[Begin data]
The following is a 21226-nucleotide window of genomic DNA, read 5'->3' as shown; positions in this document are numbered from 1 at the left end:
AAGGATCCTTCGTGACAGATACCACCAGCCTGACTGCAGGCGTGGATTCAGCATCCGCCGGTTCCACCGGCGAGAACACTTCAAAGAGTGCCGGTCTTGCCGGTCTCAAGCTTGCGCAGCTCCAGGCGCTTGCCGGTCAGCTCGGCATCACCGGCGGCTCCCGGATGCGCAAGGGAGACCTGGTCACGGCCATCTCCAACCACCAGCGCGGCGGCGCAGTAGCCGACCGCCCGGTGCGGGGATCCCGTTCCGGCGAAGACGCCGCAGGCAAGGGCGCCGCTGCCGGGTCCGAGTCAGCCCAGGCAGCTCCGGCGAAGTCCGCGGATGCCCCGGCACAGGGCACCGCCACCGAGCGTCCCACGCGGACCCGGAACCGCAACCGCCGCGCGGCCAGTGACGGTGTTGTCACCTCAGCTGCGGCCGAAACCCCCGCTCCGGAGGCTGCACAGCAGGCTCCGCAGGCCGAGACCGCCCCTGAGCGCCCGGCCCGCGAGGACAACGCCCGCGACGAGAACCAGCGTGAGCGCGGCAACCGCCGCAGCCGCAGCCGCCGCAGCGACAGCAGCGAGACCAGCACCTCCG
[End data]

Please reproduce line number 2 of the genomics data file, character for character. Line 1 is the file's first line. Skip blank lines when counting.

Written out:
AAGGATCCTTCGTGACAGATACCACCAGCCTGACTGCAGGCGTGGATTCAGCATCCGCCGGTTCCACCGGCGAGAACACTTCAAAGAGTGCCGGTCTTGCCGGTCTCAAGCTTGCGCAGCTCCAGGCGCTTGCCGGTCAGCTCGGCATCACCGGCGGCTCCCGGATGCGCAAGGGAGACCTGGTCACGGCCATCTCCAACCACCAGCGCGGCGGCGCAGTAGCCGACCGCCCGGTGCGGGGATCCCGTTCCGGCGAAGACGCCGCAGGCAAGGGCGCCGCTGCCGGGTCCGAGTCAGCCCAGGCAGCTCCGGCGAAGTCCGCGGATGCCCCGGCACAGGGCACCGCCACCGAGCGTCCCACGCGGACCCGGAACCGCAACCGCCGCGCGGCCAGTGACGGTGTTGTCACCTCAGCTGCGGCCGAAACCCCCGCTCCGGAGGCTGCACAGCAGGCTCCGCAGGCCGAGACCGCCCCTGAGCGCCCGGCCCGCGAGGACAACGCCCGCGACGAGAACCAGCGTGAGCGCGGCAACCGCCGCAGCCGCAGCCGCCGCAGCGACAGCAGCGAGACCAGCACCTCCG